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Summer Peach Ale

Summer Peach Ale

Fruit Beer • Extract • 5 gal


This is a great light refreshing summer ale with a sweet peach taste that is offset just enough by the hop bitterness. It has aged well and I have noticed that the peach flavor comes through best when served chilled but not cold. Hope you enjoy!

May 20, 2008  08:46am

0.0/5.0 0 ratings

Ingredients (Extract5 gal)

  • 1 lbs Honey Malt

    Honey Malt

    Nutty honey flavor. For brown ales, Belgian wheats, bocks and many other styles.

  • 6.6 lbs Liquid Light Extract

    Liquid Light Extract

    A brewer can create any beer style with this extract when used as a base in conjunction with colored malts and selected hops. Contains no colored malts or hops.

  • .75 lbs Light Brown Sugar

    Light Brown Sugar

    Imparts rich, sweet flavor. Use in Scottish ales, old ales and holiday beers.

  • 1 oz Northern Brewer -8.0 AA% whole; boiled 60 min

    Northern Brewer

    Used for bittering with strong flavors and very fragrant in steam beers, dark English ales, and German lagers. Aroma is medium-strong with evergreen and mint overtones.

  • .5 oz Sterling -7.5 AA% whole; boiled 30 min


    Perceived to be similar to a Saaz and Mt. Hood combination. Finding favor as a Saaz replacement.

  • .5 oz Sterling -7.5 AA% whole; boiled 15 min


    Perceived to be similar to a Saaz and Mt. Hood combination. Finding favor as a Saaz replacement.

  • 4lb Organic Frozen Peaches -(omitted from calculations)

    Organic Frozen Peaches

  • Wyeast1099Whitbread Ale™

    Wyeast1099Whitbread Ale™

    A mildly malty and slightly fruity fermentation profile; not as tart and dry as 1098 and much more flocculant. Clears well without filtration.


I used 4 pounds of Frozen Organic Peaches, pureed them and added them to the fermenter for one week. Peaches contain a considerable amount of sugar which serve to lighten body and add alcohol content. If sterilization is a concern, add some water to puree and raise to 160 degrees being careful not to boil. To add more delicate peach flavor, remove peach puree and rack beer to secondary fermenter. Add 1-2 pounds more of sliced frozen peaches. Leave for one more week before bottling.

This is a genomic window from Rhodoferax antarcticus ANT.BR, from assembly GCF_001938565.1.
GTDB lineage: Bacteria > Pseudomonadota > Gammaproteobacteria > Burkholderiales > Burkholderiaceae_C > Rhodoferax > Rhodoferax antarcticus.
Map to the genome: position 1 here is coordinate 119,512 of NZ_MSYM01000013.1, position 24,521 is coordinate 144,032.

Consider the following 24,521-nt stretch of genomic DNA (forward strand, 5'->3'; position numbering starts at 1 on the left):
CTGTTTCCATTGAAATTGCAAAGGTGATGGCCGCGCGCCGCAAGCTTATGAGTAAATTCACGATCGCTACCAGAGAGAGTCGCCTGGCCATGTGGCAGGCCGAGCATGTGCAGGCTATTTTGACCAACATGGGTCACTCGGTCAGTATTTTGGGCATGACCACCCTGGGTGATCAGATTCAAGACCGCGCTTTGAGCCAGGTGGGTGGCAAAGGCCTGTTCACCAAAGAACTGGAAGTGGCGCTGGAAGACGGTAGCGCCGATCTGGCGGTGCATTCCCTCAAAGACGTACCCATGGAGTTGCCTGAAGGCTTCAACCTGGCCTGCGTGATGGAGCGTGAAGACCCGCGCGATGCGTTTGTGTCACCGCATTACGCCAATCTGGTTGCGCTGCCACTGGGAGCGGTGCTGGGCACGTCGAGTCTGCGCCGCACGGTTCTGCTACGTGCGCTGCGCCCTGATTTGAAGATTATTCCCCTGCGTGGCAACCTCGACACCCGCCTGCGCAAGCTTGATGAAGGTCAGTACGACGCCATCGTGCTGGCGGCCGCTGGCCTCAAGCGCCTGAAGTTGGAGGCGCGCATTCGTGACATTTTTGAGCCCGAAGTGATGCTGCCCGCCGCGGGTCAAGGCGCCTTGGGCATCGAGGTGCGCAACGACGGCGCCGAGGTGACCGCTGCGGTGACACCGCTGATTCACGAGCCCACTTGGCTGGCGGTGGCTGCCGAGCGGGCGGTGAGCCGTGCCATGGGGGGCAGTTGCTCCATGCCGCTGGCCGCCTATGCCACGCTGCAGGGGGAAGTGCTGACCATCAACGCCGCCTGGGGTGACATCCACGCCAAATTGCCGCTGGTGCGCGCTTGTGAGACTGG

Style (BJCP)

Category: 20 -Fruit Beer

Subcategory: A -Fruit Beer

Range for this Style
Original Gravity: 1.057 1.026 -1.120
Terminal Gravity: 1.011 0.995 -1.035
Color: 12.7 SRM 1 -50
Alcohol: 6.0% ABV 2.5% -14.5%
Bitterness: 44.2 IBU 0 -100



Nice summer ale

2008-06-29 5:07am

So this batch is almost gone already as it is one of my wife's favorite and she has shared a few bottles with her friends. It has aged well and the peach flavor has really come through as the hops have mellowed a little. The only thing I might change is adding a little more malt character just to help deepen the complexity of flavors a little.


Peach Beer Question

2009-07-31 12:29pm

Why did you choose those particular hops as opposed to Cascade or others?


Newbie Question

2011-03-21 3:15pm

How long do you steep the Honey Malt? Also, I assume the total boil is 60min? Also, lastly, any light brown sugar is good? I am very interested in making this, but I want to make sure I get it right?


Honey malts

2011-03-22 9:01am

It's been awhile since I brewed this but I would say the honey malts steep for 15-20 minutes or so. ANy brown sugar will do. And yes total boil time is 60 minutes.


One more question

2011-03-31 2:44pm

A little off topic, but.... How important is racking to a secondary fermenter before bottling. I have made good beer so far without doing this. I see a definite upside by eliminating some sediment, but does it enhance the flavor?



2011-04-03 9:21pm




2011-04-04 12:14am

It is not necessary to rack to a secondary fermenter, but you can use it to add flavor to your beer. In this instance, the second addition of peaches into a beer with a less active yeast, means that you get more peach flavor as less of the sugars are converted into alcohol. Many IPA recipes call for a second addition of hops to the secondary fermenter (dry hopping) which can really increase the aroma and flavor of hops to the beer. It also helps remove sediment so you end up with a clearer beer. That said, you can definitely make a delicious beer without racking to a secondary.



2012-04-26 2:55am

At what point do I add the peaches? Prior to pitching? Shortly after? After primary fermentation? Also, please excuse if I've missed something, but how do you "remove" the puree before racking to secondary? I'm under the assumption the 4lb peach puree had been poured into the carboy.

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